Take a good look around you. This may be the high-water mark for North Carolina's cities.
If you follow the Interstate 40-85 corridor, you will find the greatest concentration of AAA-credit-rated cities in the country, according to one urban expert.
And you will find pleasant places: Raleigh, Durham, Greensboro, Winston-Salem, Charlotte, High Point. And elsewhere in the state, Fayetteville, Wilmington and Asheville are cities that are nice places to live.
They are attractive cities, with modest urban crime rates and often livable, middle-class central neighborhoods.
The cities are growing. They are economic engines, helping generate jobs, rather than going hat in hand to the state legislature asking for subsidies as cities do in many other states.
North Carolina's cities are not places to escape; they are places to move to.
We take all of this for granted. But it is hardly true across the country.
Nor is it clear that this will be the case in 20 years.
All of this just didn't happen.
There were specific urban policies designed to help North Carolina's cities thrive. There were efforts to keep the county school systems racially integrated - an effort that prevented white flight from the cities and racial polarization between the cities and suburbs.
Since the 1950s, North Carolina also had one of the nation's most flexible annexation laws - which allowed the cities to expand as new subdivisions, office parks and shopping centers were built. That is why North Raleigh, for example, is part of the city and not a series of small suburban towns.
The state's annexation law was for all practical purposes gutted by the legislature this year. Annexation can still occur if a land developer requests that his undeveloped property be brought into a city.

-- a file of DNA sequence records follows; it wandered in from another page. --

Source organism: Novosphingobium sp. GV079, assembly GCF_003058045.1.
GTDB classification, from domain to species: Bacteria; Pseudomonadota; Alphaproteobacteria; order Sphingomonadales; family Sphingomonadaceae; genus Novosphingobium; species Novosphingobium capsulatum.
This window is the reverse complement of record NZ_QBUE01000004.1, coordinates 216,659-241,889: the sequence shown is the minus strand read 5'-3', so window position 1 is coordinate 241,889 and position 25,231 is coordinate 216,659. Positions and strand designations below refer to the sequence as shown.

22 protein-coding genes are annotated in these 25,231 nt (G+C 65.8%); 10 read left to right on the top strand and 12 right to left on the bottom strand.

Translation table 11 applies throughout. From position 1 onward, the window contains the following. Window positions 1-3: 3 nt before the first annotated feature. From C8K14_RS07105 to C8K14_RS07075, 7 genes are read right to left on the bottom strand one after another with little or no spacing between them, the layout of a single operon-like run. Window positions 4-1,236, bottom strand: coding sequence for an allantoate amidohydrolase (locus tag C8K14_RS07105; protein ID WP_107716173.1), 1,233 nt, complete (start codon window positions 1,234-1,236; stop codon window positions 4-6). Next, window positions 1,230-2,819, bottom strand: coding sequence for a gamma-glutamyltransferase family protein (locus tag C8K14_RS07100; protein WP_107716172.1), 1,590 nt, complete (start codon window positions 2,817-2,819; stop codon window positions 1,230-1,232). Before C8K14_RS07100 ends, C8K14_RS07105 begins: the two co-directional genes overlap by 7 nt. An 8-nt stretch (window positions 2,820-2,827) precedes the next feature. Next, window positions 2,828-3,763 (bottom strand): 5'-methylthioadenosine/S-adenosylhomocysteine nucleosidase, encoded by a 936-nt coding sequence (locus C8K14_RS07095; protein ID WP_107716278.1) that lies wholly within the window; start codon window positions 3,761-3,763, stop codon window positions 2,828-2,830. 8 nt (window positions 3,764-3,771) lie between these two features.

But involuntary annexations, in which cities were able to bring in surrounding developed subdivisions, can be blocked if residents oppose it. If you ask people whether they prefer to live in a metropolitan area and pay city taxes or live in a metropolitan area and not pay city taxes, what do you think their answer is going to be?
North Carolina is one of the nation's fastest-growing states. It is predicted that it will surpass Ohio and Michigan over the next 20 years.
Tar Heel cities, many of which have significant land areas, will likely continue to grow over the next decade as vacant land is developed and density increases.
If you are an optimist, you can argue that the annexation laws and the school assignment policies have given North Carolina's cities enough breathing room to avoid the problems that have occurred in other American cities.
But there is also a good chance that from this point on, we will see a gradual decline of North Carolina cities - one that may not even be noticeable for 20 years, when today's policymakers are long gone from the scene.
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